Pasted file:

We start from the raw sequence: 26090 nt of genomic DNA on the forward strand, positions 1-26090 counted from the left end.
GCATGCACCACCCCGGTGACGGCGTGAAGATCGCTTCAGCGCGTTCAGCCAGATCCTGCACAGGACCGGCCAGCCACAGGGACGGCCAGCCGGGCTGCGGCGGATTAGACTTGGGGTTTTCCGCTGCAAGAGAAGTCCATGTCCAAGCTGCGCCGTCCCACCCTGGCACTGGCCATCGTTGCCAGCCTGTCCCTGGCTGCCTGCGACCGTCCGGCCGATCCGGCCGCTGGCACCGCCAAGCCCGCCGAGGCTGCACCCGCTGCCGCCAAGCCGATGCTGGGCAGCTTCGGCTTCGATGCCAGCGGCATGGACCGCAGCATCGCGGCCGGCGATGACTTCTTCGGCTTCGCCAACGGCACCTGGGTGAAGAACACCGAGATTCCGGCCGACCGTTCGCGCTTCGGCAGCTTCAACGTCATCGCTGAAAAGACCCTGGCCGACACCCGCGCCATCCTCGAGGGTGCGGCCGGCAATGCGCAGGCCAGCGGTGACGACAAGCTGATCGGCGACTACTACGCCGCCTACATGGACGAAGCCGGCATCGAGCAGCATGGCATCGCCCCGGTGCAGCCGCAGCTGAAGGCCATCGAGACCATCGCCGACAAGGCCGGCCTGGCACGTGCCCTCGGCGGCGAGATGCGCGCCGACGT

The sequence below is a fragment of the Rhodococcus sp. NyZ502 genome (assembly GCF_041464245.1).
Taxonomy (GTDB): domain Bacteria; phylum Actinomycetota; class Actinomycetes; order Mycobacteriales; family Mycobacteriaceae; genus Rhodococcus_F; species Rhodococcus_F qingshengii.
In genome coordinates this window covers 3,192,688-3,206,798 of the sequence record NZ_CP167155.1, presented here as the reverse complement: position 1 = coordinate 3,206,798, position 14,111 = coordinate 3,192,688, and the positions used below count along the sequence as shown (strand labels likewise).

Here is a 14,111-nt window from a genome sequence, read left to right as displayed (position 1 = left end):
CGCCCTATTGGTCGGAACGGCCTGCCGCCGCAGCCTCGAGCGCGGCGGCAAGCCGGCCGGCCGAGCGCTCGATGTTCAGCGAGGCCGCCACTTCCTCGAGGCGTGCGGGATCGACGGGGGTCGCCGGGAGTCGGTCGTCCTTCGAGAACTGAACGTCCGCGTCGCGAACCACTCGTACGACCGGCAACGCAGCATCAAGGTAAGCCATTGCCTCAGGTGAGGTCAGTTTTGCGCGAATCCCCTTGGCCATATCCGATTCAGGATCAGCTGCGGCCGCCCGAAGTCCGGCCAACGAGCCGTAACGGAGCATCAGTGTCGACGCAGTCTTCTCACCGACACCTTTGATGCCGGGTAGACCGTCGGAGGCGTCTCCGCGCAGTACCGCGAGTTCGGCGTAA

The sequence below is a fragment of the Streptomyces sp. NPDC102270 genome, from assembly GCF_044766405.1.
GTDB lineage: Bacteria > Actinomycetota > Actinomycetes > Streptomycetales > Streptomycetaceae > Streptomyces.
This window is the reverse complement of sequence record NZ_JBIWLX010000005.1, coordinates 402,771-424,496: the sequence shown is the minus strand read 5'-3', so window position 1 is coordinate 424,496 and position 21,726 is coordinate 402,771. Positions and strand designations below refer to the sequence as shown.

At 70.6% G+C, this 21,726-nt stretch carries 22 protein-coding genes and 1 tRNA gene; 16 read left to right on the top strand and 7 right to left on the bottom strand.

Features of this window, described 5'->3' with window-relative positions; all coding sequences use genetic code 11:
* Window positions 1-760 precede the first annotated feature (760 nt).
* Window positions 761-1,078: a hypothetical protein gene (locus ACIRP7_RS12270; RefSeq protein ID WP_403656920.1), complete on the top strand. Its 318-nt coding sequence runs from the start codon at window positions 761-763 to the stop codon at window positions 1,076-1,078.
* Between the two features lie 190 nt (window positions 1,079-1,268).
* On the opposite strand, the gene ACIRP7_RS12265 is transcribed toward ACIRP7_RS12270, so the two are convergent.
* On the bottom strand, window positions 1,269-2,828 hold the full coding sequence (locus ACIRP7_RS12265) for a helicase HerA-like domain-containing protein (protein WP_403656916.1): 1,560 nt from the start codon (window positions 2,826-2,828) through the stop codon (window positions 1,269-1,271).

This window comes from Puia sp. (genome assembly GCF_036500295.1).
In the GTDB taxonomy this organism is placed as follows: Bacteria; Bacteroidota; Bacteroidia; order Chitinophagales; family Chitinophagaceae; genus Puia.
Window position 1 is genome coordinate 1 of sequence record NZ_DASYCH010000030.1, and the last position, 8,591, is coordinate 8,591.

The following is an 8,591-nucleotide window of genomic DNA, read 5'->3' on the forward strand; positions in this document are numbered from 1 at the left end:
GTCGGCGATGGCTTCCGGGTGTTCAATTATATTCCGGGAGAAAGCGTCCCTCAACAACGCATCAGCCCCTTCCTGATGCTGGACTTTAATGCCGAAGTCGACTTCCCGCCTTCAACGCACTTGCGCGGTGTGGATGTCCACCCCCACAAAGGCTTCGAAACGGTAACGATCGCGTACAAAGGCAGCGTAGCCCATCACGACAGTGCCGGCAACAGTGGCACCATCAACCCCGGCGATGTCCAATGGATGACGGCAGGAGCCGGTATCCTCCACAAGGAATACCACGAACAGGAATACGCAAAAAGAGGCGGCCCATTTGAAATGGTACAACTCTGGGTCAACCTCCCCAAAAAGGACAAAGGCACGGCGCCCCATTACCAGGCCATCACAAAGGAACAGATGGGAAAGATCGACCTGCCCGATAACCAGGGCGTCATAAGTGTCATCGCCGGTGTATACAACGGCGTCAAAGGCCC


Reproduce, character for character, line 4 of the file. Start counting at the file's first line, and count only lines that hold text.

Taxonomy (GTDB): domain Bacteria; phylum Actinomycetota; class Actinomycetes; order Mycobacteriales; family Mycobacteriaceae; genus Rhodococcus_F; species Rhodococcus_F qingshengii.